Friday, November 25, 2005

How Blacks Can Achieve "Economic Parity"

How in unity we can obtain access to “4.2 Trillion Dollars” in order to establish an “African American” controlled bank, utilizing our nation’s banks CRA contributions. See enclosed and, and blogs.

Join us and make it happen

UAAD is seeking support at GSU and all HBUC’s - how about you?

Your involvement will make a difference in how effective “we” can be in assisting the hurricane victims and many, many others. It is time that the civil rights legislation will benefit African Americans as well as others, rather than as now practiced, all others and possibly to include African Americans. This is an effort to replace civil rights and to remove “affirmative action” in the manner intended and now practiced.

Sunday, November 13, 2005

Banking On Equal Opportunity
By Hugh B. Price
National Urban League

Most people who live outside of Washington D.C. have probably never heard of the Community Reinvestment Act.
Yet, though unsung, the CRA is one of the most important pieces of civil rights legislation Congress has ever passed.
That’s why, as Congress considers legislation that would remake the financial services industry – allowing banks, investment firms, and insurance companies to merge and compete – it must make sure that the goals of the original Community Reinvestment Act are protected and furthered.
For the evidence is clear: The CRA has been extremely successful in making capital for business development and for home ownership available in low-and moderate-income urban neighborhoods and rural communities.
That success has significantly aided the revitalization of hundreds of low-income urban neighborhoods and rural communities.
And that success has made it possible for thousands upon thousands of individuals to improve their economic circumstances and their “stake” in American society.
In other words, the CRA has helped enhance all Americans’ including African Americans’, access to economic opportunity, which is the cornerstone of communities’, individuals’ and groups’ ability to meaningfully participate in American society.
Congress pass the Community Reinvestment Act in 1977 in response to clear evidence of the noxious effects of “redlining”-the systematic refusal of lenders to provide loans to businesses, homeowners and prospective home buyers in particular neighborhoods, especially those which were predominantly Black or Hispanic.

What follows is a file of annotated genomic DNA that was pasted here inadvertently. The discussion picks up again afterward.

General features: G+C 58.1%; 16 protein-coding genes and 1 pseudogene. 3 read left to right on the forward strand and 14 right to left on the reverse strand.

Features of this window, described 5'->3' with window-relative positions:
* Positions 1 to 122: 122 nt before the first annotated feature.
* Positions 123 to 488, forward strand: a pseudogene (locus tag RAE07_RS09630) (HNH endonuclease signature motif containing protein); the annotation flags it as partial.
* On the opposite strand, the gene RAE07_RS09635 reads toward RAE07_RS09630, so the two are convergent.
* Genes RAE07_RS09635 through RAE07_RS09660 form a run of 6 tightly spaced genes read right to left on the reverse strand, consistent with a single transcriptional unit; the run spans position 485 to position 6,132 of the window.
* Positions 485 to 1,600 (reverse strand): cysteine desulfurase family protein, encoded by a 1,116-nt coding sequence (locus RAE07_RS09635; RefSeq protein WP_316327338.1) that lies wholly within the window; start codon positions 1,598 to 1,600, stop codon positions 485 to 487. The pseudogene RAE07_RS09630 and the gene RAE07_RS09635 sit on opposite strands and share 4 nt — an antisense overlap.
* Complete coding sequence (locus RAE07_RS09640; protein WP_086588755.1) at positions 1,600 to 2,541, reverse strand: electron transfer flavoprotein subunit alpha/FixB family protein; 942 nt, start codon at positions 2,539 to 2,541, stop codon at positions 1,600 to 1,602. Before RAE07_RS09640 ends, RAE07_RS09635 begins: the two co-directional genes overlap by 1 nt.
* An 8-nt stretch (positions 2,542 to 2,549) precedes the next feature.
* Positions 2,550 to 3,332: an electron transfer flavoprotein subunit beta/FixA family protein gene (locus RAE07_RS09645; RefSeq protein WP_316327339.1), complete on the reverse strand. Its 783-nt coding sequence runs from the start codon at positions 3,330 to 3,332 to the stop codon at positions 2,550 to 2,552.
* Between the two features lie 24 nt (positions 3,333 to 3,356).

The act required federally - insured banks to document their efforts to invest in home ownership and business development in poor communities.
In its early years, the act had a modest impact. But during the 1990s the law’s positive reach has been extraordinary, as numerous measurements prove.
Undoubtedly, the unprecedented period of prosperity the country has enjoyed during the decade has had something to do with that. So, undoubtedly, has the increased sophistication of community housing groups in using the law, and the increased pressure of federal regulators making their evaluations of banks’ lending performances public.
But it’s also true that the benefits of the Community Reinvestment Act to society have become too evident to ignore.
As many observers have noted, homeownership – in which Blacks and Hispanics have always lagged significantly behind whites – is the critical building bloc that enables individuals and families to escape poverty and achieve social mobility. The CRA is just such an asset-building program.
Writing in the National Urban League publication, The State of Black America 1998, scholars Melvin L. Oliver and Thomas N. Shapiro, declared, “While (governmental) programs providing income for consumption are essential, programs for the accumulation of assets invest in the ability of families to become self-reliant and to support their communities by stimulating education, job mobility, home ownership, entrepreneurship, and equity.’
It’s not just city dwellers or suburbanites who benefit, either. In 1997 banks and thrifts made $11 billion in loans to small farmers for operating expenses, livestock and real estate purchases.
CRA is also profitable for the banks.
Federal Reserve Board chairman Anal Greenspan has stated that there’s “little or no evidence that banks’ safety and soundness have been compromised by CRA lending.”
Richard Rosenberg, former chairman and CEO of Bank America Corporation, is more assertive. “Banks that learn how to meet (community reinvestment) demand profitably,” he said, “and integrate it into their business lines, will gain a tremendous competitive advantage.”
Thus, efforts to cut the provisions of the act enabling the public to see and comment on bank lending policies in their communities; or to allow the shift of many financial assets out of banks and thrifts into other financial institutions not covered by CRA; or to exempt small rural banks from CRA rules go against the original spirit of the act – and the needs of millions of Americans.